These attackers wish to gain access to systems and information so that they can use them for competitive or geopolitical purposes.

This list is certainly not exhaustive and actors might fall into multiple categories simultaneously. However, pairing it with the list of assets you’re protecting can be a good way to understand why someone would attack your systems—and maybe even how they’d go about it.


Unless you’ve spent time working with IT and software, you might be asking ‘why aren’t systems simply built so that they aren’t subject to attack?’ We build bridges and skyscrapers that don’t fall down, medical devices that are reliably safe, airplanes with acceptable safety records, facilities that power our cities with nuclear fission and vehicles that send people into space. Why is it so hard to keep attackers out of IT systems?

While a complete answer to this question is beyond the scope of this article and perhaps is one that will never be fully resolved, a rough answer can be given as: cost and complexity. While bridges and buildings can be very complex, the methods for building them don’t change drastically all that often and attacking them requires the attacker to be in the same place as the target. In the medical, transportation and energy sectors, much of the R&D expense and time to market can be attributed to the strict methods required to prove that new technologies are safe. Further, very few organizations have the kind of resources NASA can allocate to a mission to space. Even in these sectors, where IT is concerned, security is not perfect.

IT systems are not only increasingly complex, they are constantly changing, highly interconnected, delivered at competitive consumer price-points (or free) and driven by competition to be the first to deliver the next disruptive and transformational technology to market. None of this justifies failures to take information security seriously or apply appropriate resources to assess and manage information security risk. However, the effort to do so is greater than it might seem from the outside.

When we speak of “vulnerabilities” in information systems, we’re really talking about human errors. These might be conceptual errors in the design of a system (or the decision to invent it in the first place) or they might be flaws in the implementation. In very few sectors is software written in a way that is backed by formal mathematical proofs of its correctness. When considering applications that may consist of millions of lines of code (for reference, the human genome consists of 3 billion base pairs, which you might equate to lines of code), the effort to do this is extremely high, especially since the codebase is a moving target.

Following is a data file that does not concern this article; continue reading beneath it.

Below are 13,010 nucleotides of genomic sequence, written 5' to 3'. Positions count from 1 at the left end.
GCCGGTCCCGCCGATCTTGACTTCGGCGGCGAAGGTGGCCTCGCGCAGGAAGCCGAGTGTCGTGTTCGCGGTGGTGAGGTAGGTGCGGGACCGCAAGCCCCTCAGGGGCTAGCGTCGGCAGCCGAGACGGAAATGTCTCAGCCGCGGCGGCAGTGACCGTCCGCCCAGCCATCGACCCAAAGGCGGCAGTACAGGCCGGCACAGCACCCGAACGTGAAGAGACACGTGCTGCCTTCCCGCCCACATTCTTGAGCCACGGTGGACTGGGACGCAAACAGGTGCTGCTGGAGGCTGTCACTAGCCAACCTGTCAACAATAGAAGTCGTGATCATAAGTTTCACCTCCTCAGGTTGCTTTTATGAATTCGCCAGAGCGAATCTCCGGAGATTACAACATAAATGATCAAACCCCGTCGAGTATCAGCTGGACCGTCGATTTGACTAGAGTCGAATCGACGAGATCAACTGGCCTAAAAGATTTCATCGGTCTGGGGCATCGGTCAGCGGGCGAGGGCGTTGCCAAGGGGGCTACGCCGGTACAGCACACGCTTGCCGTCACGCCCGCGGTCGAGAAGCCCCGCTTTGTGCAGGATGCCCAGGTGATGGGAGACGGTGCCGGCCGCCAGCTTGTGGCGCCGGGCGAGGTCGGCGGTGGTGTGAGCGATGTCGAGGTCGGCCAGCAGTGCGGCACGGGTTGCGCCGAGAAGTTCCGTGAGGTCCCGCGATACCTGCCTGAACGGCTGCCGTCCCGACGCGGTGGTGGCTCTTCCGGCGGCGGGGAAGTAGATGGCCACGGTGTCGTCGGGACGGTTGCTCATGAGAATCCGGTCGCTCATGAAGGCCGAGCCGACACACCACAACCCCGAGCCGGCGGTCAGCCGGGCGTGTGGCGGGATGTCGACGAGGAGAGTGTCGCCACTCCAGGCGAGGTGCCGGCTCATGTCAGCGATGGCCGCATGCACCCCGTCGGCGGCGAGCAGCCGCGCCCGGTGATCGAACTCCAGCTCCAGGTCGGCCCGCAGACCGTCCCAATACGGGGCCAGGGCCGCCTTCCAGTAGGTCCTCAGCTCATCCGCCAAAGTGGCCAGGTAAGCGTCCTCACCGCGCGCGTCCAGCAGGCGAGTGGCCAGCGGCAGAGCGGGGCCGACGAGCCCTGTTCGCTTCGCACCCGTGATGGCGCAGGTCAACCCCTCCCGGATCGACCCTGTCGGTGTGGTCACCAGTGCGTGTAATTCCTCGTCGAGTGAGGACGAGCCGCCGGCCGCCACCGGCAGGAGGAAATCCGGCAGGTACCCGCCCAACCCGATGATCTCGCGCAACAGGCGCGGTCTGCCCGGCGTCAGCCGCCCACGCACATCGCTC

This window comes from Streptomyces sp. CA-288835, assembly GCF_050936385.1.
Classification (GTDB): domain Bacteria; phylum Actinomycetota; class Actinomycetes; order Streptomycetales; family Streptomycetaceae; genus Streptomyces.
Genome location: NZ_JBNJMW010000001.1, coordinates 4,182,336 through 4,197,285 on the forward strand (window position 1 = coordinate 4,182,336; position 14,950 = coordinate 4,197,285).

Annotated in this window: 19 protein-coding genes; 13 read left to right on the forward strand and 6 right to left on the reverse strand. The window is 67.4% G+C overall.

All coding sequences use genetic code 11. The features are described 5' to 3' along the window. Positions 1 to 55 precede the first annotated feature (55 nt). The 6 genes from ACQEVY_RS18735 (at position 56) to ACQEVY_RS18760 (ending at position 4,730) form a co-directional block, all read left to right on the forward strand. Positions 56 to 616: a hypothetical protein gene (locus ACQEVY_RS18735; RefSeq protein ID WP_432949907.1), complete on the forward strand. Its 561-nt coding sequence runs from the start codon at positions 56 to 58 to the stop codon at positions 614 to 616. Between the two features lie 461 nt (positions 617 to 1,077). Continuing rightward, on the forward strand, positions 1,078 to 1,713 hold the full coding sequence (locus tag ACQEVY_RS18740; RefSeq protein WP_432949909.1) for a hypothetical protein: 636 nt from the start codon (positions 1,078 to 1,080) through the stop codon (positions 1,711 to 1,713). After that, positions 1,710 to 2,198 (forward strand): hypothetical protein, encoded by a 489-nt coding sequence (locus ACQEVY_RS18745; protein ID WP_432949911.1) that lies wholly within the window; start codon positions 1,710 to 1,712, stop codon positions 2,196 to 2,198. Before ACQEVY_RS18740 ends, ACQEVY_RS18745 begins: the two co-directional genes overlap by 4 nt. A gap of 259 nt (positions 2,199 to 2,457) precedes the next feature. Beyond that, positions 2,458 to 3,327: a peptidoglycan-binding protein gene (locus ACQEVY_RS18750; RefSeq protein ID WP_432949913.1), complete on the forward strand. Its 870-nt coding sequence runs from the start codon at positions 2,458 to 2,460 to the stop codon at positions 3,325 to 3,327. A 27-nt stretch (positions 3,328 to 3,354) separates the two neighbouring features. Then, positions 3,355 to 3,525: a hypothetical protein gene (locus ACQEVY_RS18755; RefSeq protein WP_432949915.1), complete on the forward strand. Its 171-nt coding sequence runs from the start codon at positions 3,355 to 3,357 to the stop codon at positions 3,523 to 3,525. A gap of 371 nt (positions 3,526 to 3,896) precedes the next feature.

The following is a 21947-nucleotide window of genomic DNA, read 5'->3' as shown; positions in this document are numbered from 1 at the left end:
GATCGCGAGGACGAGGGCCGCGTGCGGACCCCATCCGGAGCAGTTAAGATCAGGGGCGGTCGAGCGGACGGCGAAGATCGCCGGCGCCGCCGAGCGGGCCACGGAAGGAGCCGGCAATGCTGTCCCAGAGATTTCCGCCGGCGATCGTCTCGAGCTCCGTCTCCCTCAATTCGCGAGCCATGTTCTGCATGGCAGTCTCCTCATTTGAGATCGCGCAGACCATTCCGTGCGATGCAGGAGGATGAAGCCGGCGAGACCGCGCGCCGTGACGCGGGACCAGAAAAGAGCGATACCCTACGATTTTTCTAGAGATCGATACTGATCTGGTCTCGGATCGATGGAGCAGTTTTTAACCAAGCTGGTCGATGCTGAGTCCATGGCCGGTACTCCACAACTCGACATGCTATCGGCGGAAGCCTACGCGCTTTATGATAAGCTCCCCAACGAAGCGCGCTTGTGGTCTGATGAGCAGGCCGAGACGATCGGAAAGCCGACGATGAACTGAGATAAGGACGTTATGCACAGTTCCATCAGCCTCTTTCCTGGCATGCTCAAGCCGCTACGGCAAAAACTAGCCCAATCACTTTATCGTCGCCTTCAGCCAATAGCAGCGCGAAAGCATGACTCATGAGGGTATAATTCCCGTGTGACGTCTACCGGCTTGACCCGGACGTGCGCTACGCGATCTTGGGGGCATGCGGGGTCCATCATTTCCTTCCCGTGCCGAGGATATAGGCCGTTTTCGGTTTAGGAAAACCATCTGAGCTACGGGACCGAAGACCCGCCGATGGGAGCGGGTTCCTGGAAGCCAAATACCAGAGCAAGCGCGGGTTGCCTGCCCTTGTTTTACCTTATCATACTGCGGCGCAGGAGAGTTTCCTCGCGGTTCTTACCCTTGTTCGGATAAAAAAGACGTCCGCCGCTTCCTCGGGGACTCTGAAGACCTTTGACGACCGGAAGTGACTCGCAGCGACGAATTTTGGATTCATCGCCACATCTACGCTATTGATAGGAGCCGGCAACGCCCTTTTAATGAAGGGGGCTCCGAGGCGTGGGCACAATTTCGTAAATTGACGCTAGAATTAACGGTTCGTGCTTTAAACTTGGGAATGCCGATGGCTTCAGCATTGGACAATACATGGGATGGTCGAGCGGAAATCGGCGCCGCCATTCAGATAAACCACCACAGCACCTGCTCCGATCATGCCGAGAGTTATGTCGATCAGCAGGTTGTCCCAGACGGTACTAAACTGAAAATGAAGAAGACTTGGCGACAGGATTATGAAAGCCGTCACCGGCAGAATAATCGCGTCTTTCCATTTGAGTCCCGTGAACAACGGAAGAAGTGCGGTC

More often, software is written and tested on an iterative basis. Tests consist of the failure conditions (and methods to test for them) that can be conceived of by the software authors themselves. Even with the best of intentions, this can be highly difficult. Scanning and testing tools are often used to help identify security issues as they’re written or before code is contributed back into a production code-base, but this is a very inexact science. It is not unusual for a developer to run such a tool on a code base and end up with thousands of potential security issues that are mostly false alarms.

On top of this, software often makes use of or interacts with many other components. Even the simplest applications might behave in unforeseen ways in certain circumstances. When these dependencies include code written by a third party—as they often do to a great extent—the effort to stay on top of vulnerabilities that have been discovered and patched can be large. The challenge of finding such vulnerabilities is greater than most organizations can afford, even when it might be challenging or impossible to get a fix back into the third-party codebase.

This might all sound dire and certainly the daily news would back up that conclusion. However, all hope is not lost. While writing perfect code is perhaps out of reach of most organizations, minimizing the impact of bad code on your organization is achievable with the right processes in place. It requires an intentional effort to build software as securely as possible and fix issues when they (inevitably) arise. Some common practices for doing this include:

  1. Encouraging software developers to maintain familiarity with common code security vulnerabilities and their mitigations. Resources such as the OWASP Top 10 List can help in this regard.
  2. Using appropriate automated tools to scan for security issues. While these are often noisy, appropriate configuration and baseline comparison can make the output tractable. Even better, tools that integrate security checks directly into the developer’s environment through IDE-plugins can provide real-time feedback during the development process.
    Building a software development lifecycle (SDLC) with appropriate separation of duties, accounting for security requirements and enabling fast remediation of identified vulnerabilities.
  3. Minimizing use of third-party code to the extent absolutely required, using only reputable repositories and ensuring all versions stay up-to-date. Even the most popular software can have security issues, sometimes in a dramatic fashion. Importing third-party code is not a set-it-and-forget-it proposition. This is known as patching and it applies to both operating systems and applications alike. Failing to do this can leave you wide open to both focused and opportunistic attackers.
  4. Working with appropriate service providers to conduct regular security assessments or code reviews. While these services can be expensive, having another set of expert eyes on your systems and applications is an extremely effective way to check your blind spots.